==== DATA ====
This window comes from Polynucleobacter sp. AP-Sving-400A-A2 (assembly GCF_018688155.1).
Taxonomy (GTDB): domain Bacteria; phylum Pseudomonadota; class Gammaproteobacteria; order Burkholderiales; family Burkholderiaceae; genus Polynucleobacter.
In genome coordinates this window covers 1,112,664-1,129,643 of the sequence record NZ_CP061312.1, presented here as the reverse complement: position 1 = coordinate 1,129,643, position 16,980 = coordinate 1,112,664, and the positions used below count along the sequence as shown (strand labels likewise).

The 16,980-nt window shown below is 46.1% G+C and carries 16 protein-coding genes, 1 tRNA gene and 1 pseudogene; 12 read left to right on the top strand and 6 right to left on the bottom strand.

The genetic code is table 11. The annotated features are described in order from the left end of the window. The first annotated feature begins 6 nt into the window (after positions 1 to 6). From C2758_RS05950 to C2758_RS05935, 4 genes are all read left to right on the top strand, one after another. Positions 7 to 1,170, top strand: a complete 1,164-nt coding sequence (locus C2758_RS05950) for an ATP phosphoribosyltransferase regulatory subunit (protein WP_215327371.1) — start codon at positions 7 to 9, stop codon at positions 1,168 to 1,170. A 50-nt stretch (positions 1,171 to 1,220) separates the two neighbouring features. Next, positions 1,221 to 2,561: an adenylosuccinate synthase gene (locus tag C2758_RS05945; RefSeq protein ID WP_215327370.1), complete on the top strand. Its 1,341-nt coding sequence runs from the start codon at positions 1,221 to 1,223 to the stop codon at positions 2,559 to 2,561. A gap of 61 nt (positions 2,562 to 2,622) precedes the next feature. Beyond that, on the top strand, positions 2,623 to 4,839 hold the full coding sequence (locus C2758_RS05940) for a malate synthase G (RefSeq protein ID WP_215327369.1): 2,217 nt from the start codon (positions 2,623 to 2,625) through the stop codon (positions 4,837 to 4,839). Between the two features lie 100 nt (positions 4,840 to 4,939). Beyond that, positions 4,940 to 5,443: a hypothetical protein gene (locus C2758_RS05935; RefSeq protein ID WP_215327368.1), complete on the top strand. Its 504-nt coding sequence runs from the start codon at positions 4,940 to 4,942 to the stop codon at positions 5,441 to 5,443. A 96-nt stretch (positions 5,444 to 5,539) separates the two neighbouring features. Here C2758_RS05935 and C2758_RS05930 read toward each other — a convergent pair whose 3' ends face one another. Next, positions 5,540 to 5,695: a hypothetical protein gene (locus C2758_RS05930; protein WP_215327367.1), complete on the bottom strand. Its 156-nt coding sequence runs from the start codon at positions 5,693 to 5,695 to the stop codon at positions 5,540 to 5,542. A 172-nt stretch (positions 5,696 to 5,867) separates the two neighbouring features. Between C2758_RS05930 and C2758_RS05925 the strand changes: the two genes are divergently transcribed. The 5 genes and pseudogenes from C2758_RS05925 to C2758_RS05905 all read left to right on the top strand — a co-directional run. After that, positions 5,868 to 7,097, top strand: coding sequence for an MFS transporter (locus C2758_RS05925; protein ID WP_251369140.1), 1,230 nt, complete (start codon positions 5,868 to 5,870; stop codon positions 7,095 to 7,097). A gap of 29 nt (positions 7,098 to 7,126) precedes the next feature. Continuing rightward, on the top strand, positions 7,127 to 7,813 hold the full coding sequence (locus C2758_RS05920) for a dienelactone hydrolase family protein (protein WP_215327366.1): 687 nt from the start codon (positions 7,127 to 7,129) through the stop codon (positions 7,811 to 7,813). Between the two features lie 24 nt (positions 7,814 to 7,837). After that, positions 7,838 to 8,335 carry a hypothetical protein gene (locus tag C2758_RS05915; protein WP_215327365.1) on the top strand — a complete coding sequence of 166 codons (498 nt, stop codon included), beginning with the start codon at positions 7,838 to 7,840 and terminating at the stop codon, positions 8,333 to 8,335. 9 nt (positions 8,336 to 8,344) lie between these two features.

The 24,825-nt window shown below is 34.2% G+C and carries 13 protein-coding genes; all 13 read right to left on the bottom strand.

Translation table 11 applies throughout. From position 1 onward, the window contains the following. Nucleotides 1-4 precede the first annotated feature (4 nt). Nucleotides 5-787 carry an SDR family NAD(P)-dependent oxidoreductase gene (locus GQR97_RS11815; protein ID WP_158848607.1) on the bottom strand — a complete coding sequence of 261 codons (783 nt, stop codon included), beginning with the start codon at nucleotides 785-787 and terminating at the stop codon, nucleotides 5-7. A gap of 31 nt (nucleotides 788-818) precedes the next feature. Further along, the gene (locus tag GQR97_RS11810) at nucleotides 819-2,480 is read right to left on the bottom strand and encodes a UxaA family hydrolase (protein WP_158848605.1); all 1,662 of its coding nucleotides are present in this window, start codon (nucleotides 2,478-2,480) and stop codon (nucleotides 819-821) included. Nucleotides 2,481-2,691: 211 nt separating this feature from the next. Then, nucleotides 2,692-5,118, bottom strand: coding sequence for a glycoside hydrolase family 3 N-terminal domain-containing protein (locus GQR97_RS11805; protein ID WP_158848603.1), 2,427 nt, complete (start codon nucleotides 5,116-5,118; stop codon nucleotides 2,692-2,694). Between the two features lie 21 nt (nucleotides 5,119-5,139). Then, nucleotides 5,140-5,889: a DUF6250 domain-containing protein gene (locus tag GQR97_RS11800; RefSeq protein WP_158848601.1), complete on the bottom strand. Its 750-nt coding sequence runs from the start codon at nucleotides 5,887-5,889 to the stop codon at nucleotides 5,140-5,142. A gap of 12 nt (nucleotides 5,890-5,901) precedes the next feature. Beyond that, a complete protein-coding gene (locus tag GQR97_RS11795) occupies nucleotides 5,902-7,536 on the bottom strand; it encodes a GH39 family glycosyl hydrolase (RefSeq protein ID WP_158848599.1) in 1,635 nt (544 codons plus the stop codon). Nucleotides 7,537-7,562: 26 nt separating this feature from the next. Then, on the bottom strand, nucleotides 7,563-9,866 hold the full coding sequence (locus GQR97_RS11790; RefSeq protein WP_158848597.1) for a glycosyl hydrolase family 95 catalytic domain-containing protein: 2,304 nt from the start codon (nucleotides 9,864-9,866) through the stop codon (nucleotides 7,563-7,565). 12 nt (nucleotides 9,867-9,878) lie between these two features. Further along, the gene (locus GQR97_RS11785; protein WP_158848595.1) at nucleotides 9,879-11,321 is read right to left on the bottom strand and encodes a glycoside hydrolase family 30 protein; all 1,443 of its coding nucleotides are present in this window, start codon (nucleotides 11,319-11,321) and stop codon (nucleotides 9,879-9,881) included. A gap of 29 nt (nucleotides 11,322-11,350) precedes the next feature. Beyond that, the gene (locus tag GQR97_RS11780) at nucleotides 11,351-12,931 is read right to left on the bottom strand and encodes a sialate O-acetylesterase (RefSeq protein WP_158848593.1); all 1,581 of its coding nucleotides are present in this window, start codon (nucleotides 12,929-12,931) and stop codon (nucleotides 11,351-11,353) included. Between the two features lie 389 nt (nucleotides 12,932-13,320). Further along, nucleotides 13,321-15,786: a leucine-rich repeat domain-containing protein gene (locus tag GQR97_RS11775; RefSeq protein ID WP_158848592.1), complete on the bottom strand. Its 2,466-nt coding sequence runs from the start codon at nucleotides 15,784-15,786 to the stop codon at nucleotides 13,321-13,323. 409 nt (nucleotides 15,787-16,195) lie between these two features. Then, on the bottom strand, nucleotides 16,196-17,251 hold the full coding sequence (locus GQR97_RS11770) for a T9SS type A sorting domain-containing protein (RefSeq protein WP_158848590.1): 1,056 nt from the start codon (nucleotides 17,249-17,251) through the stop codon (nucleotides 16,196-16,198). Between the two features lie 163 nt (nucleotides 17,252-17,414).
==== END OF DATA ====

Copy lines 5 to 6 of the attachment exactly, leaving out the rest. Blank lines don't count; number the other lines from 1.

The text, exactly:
The genetic code is table 11. The annotated features are described in order from the left end of the window. The first annotated feature begins 6 nt into the window (after positions 1 to 6). From C2758_RS05950 to C2758_RS05935, 4 genes are all read left to right on the top strand, one after another. Positions 7 to 1,170, top strand: a complete 1,164-nt coding sequence (locus C2758_RS05950) for an ATP phosphoribosyltransferase regulatory subunit (protein WP_215327371.1) — start codon at positions 7 to 9, stop codon at positions 1,168 to 1,170. A 50-nt stretch (positions 1,171 to 1,220) separates the two neighbouring features. Next, positions 1,221 to 2,561: an adenylosuccinate synthase gene (locus tag C2758_RS05945; RefSeq protein ID WP_215327370.1), complete on the top strand. Its 1,341-nt coding sequence runs from the start codon at positions 1,221 to 1,223 to the stop codon at positions 2,559 to 2,561. A gap of 61 nt (positions 2,562 to 2,622) precedes the next feature. Beyond that, on the top strand, positions 2,623 to 4,839 hold the full coding sequence (locus C2758_RS05940) for a malate synthase G (RefSeq protein ID WP_215327369.1): 2,217 nt from the start codon (positions 2,623 to 2,625) through the stop codon (positions 4,837 to 4,839). Between the two features lie 100 nt (positions 4,840 to 4,939). Beyond that, positions 4,940 to 5,443: a hypothetical protein gene (locus C2758_RS05935; RefSeq protein ID WP_215327368.1), complete on the top strand. Its 504-nt coding sequence runs from the start codon at positions 4,940 to 4,942 to the stop codon at positions 5,441 to 5,443. A 96-nt stretch (positions 5,444 to 5,539) separates the two neighbouring features. Here C2758_RS05935 and C2758_RS05930 read toward each other — a convergent pair whose 3' ends face one another. Next, positions 5,540 to 5,695: a hypothetical protein gene (locus C2758_RS05930; protein WP_215327367.1), complete on the bottom strand. Its 156-nt coding sequence runs from the start codon at positions 5,693 to 5,695 to the stop codon at positions 5,540 to 5,542. A 172-nt stretch (positions 5,696 to 5,867) separates the two neighbouring features. Between C2758_RS05930 and C2758_RS05925 the strand changes: the two genes are divergently transcribed. The 5 genes and pseudogenes from C2758_RS05925 to C2758_RS05905 all read left to right on the top strand — a co-directional run. After that, positions 5,868 to 7,097, top strand: coding sequence for an MFS transporter (locus C2758_RS05925; protein ID WP_251369140.1), 1,230 nt, complete (start codon positions 5,868 to 5,870; stop codon positions 7,095 to 7,097). A gap of 29 nt (positions 7,098 to 7,126) precedes the next feature. Continuing rightward, on the top strand, positions 7,127 to 7,813 hold the full coding sequence (locus C2758_RS05920) for a dienelactone hydrolase family protein (protein WP_215327366.1): 687 nt from the start codon (positions 7,127 to 7,129) through the stop codon (positions 7,811 to 7,813). Between the two features lie 24 nt (positions 7,814 to 7,837). After that, positions 7,838 to 8,335 carry a hypothetical protein gene (locus tag C2758_RS05915; protein WP_215327365.1) on the top strand — a complete coding sequence of 166 codons (498 nt, stop codon included), beginning with the start codon at positions 7,838 to 7,840 and terminating at the stop codon, positions 8,333 to 8,335. 9 nt (positions 8,336 to 8,344) lie between these two features.

The 24,825-nt window shown below is 34.2% G+C and carries 13 protein-coding genes; all 13 read right to left on the bottom strand.